TUESDAY, June 21 (HealthDay News) -- High doses of the widely popular cholesterol-lowering drugs known as statins may have a downside.
A new meta-analysis finds that intensive doses of statins, such as Lipitor and Zocor, upped the risk of being diagnosed with type 2 diabetes compared with moderate doses of the drugs.
But the review still revealed a lower incidence of heart attacks, stroke and death, meaning the balance remains tipped in favor of taking statins to protect your heart.
"The benefit with respect to heart protection still favors high-dose statins because those taking high doses of statins often have heart disease so are at very high risk of further events," said Dr. Kausik K. Ray, senior author of a paper published in the June 22/29 issue of the Journal of the American Medical Association.
"Patients should get annual checks of blood sugars and, if elevated, be treated appropriately," added Ray, a professor of cardiovascular disease prevention at St. George's University of London. "Of the agents tested, the net benefit was better with high-dose atorvastatin [Lipitor] as compared with high-dose simvastatin [Zocor]."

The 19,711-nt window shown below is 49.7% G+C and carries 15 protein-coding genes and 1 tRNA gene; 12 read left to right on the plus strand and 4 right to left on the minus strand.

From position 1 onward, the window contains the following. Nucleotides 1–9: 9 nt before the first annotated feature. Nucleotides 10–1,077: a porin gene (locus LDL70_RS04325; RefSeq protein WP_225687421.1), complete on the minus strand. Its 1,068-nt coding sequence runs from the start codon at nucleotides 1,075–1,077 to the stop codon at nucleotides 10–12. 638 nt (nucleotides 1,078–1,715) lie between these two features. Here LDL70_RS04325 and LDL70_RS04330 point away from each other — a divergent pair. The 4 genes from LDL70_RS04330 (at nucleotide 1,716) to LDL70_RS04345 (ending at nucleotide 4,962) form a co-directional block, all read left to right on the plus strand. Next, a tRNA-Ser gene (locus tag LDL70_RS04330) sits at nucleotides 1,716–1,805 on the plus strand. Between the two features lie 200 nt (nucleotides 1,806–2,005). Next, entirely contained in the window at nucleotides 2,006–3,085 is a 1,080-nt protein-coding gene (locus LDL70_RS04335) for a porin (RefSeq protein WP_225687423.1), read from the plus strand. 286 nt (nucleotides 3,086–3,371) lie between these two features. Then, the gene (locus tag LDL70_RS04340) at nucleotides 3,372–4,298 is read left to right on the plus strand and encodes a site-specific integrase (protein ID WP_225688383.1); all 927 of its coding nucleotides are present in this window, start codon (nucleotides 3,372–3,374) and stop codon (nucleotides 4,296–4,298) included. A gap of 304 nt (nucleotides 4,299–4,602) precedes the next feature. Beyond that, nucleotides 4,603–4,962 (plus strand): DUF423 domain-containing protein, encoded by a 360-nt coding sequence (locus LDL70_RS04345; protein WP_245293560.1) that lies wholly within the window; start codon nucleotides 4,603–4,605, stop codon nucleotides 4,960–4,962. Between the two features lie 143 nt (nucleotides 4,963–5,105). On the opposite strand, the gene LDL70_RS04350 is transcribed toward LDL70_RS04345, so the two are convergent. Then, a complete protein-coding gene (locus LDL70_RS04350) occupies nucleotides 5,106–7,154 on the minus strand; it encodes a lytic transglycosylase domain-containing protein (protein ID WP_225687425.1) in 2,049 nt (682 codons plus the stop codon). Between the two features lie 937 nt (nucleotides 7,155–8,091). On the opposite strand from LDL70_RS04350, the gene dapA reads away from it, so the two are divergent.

Statins have been very successful in lowering cholesterol levels and are used in people with and without diabetes, which is a major risk factor for cardiovascular disease.
According to Ray, only about 20 percent of patients taking statins are on high doses. About 80 percent take low to moderate doses.
Ray, along with colleagues from the University of Glasgow, pooled data from five randomized studies comparing intensive statin treatment with more moderate doses.
Essentially, all of the studies involved Lipitor and Zocor, either comparing them against each other, or comparing different doses of the same medication.
All together, they involved almost 33,000 participants and an average follow-up of almost fiv
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